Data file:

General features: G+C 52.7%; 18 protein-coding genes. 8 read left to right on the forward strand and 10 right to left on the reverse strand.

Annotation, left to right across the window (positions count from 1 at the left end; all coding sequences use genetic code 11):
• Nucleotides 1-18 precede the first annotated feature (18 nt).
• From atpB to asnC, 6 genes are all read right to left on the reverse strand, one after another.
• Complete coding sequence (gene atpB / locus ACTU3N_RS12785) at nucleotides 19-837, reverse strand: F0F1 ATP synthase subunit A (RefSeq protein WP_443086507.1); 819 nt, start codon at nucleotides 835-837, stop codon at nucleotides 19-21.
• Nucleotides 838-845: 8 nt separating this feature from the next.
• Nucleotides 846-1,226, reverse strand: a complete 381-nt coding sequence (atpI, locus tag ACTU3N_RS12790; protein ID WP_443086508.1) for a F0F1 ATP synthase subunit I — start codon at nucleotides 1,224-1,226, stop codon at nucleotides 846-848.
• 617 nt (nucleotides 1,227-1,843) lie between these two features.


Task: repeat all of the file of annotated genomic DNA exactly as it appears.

General features: G+C 52.7%; 18 protein-coding genes. 8 read left to right on the forward strand and 10 right to left on the reverse strand.

Annotation, left to right across the window (positions count from 1 at the left end; all coding sequences use genetic code 11):
• Nucleotides 1-18 precede the first annotated feature (18 nt).
• From atpB to asnC, 6 genes are all read right to left on the reverse strand, one after another.
• Complete coding sequence (gene atpB / locus ACTU3N_RS12785) at nucleotides 19-837, reverse strand: F0F1 ATP synthase subunit A (RefSeq protein WP_443086507.1); 819 nt, start codon at nucleotides 835-837, stop codon at nucleotides 19-21.
• Nucleotides 838-845: 8 nt separating this feature from the next.
• Nucleotides 846-1,226, reverse strand: a complete 381-nt coding sequence (atpI, locus tag ACTU3N_RS12790; protein ID WP_443086508.1) for a F0F1 ATP synthase subunit I — start codon at nucleotides 1,224-1,226, stop codon at nucleotides 846-848.
• 617 nt (nucleotides 1,227-1,843) lie between these two features.